Compulsive Instagram use: Roles of stickiness, gratifications, and mindfulness



Accumulated reports have revealed the dark side of Social Networking Site (SNS) usages: compulsive use. How compulsive SNS use develops should receive more concern, so as to find a way to decrease its harmful effects. Based on uses & gratifications (U&G) theory and mindfulness, the present study aims to develop an integrated research model to investigate the enablers and inhibitors of compulsive Instagram use. Partial Least Squares (PLS) approach was employed to analyze data from 143 students in a northern Taiwan university who use Instagram as their preferred SNS to gratify their needs online in terms of self-documentation, entertainment, passing time, and self-expression. The findings conclude that: 1) users’ gratifications of self-documentation, entertainment, passing time, and self-expression are directly related to users’ stickiness toward Instagram; 2) stickiness is an important mediator in the process of forming compulsive Instagram use; 3) users’ trait of mindfulness can decrease their compulsive use; 4) users’ mindfulness can mitigate the effect of stickiness on compulsive Instagram use. This study, with U&G theory and mindfulness as its underpinning, thus, explains the formation of compulsive Instagram use and confirms the inhibiting effect of mindfulness on the compulsive use. It contributes to the understanding of two opposite forces, mindfulness and stickiness, acting on the compulsive use of SNSs, particularly for compulsive use of Instagram. Research and managerial implications - such as studying samples from adults and different populations, SNS operators fostering specific gratifications, and policy actions promoting mindfulness training - are articulated.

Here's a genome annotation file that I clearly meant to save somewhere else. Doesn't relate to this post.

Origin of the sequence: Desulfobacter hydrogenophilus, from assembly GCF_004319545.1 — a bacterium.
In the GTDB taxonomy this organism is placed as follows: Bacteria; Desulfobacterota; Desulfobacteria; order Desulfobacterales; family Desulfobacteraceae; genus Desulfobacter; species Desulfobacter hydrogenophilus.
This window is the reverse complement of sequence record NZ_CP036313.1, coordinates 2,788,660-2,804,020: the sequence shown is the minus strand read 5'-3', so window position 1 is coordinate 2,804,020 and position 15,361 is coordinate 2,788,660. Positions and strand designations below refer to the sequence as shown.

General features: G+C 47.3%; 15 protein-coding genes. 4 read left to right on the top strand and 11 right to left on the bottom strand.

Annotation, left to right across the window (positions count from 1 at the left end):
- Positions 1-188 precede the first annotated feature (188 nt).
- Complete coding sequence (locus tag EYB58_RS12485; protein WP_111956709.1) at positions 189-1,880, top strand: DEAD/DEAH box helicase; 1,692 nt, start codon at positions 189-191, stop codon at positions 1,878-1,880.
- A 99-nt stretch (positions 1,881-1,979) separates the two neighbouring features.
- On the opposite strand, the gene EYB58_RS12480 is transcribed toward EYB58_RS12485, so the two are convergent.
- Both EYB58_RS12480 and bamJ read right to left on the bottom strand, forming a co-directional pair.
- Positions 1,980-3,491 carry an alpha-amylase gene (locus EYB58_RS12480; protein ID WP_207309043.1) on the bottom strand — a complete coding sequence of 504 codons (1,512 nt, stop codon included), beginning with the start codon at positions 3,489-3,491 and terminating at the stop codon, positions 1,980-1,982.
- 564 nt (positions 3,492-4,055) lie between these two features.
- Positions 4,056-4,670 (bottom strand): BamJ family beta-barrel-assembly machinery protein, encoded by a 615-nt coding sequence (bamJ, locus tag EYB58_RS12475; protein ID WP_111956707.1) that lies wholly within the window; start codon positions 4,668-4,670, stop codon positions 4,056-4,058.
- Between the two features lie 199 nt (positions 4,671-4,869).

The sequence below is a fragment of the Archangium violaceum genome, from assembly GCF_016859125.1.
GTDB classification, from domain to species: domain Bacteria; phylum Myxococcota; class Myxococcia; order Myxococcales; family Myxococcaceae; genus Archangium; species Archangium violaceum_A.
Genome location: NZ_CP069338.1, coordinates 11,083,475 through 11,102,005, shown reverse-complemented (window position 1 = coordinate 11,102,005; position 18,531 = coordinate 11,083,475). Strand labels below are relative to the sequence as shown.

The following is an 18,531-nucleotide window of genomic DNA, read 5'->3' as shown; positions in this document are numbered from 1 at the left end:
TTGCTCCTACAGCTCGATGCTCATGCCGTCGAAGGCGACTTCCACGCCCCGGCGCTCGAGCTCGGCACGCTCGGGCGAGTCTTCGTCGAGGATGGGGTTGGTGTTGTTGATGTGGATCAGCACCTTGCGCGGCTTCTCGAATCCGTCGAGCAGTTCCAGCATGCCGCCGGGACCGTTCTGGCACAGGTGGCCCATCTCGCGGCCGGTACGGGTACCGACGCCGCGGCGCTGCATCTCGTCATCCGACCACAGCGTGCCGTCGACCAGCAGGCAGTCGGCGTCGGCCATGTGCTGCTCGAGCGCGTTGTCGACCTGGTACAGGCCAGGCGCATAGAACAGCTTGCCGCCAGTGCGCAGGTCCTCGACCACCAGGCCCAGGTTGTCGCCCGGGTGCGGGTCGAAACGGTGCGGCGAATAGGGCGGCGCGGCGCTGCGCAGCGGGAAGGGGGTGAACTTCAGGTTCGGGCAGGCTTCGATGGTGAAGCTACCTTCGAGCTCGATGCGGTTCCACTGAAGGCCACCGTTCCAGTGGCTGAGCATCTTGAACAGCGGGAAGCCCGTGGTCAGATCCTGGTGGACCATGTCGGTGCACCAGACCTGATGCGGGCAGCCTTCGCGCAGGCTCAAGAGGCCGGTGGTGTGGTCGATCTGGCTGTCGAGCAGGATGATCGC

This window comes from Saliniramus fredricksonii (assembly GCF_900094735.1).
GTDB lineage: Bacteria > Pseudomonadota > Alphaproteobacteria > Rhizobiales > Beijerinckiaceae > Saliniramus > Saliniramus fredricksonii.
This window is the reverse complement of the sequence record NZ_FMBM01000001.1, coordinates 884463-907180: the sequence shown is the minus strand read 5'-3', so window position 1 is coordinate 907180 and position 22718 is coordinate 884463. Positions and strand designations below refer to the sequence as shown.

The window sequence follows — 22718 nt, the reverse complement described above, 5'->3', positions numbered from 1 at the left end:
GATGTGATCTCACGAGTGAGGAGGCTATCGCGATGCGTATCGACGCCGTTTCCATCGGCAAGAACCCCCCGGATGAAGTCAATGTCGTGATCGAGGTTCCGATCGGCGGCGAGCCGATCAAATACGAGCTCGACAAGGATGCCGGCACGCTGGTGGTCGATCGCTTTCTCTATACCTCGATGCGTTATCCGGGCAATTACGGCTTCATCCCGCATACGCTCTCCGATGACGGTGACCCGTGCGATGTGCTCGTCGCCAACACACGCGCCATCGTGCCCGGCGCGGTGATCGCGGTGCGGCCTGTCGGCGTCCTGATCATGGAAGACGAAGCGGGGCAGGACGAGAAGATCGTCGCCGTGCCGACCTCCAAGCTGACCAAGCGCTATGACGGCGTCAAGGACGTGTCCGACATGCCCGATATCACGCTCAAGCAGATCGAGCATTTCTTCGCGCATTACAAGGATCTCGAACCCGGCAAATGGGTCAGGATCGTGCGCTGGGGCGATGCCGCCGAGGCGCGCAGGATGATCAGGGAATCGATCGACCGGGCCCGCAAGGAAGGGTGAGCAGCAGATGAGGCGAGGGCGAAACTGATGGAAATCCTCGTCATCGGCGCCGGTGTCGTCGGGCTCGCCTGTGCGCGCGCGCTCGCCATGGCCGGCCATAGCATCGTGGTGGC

compulsive SNS use, mindfulness, uses & gratifications
Author biography

Yu-Hsun Lin

Department of Business and Management, Ming Chi University of Technology

Yu-Hsun Lin is an Assistant Professor of the Department of Business and Management at The Ming Chi University of Technology. He received his PhD from the Department of Information Management, National Central University, Taiwan. Dr. Lin has published articles at Computers in Human Behaviors, Online Information Review, Sage Open, International Journal of Services Technology and Management, and others. His current research interests include: mindfulness and behavior in social media, team learning and cognition, social network analysis and digital content marketing, and live streaming commerce. This is the corresponding author for the article (


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Additional information

First submission received:
May 6, 2021

Revisions received:
September 21, 2021
October 27, 2021

Accepted for publication:
November 22, 2021

Editor in charge:
David Smahel






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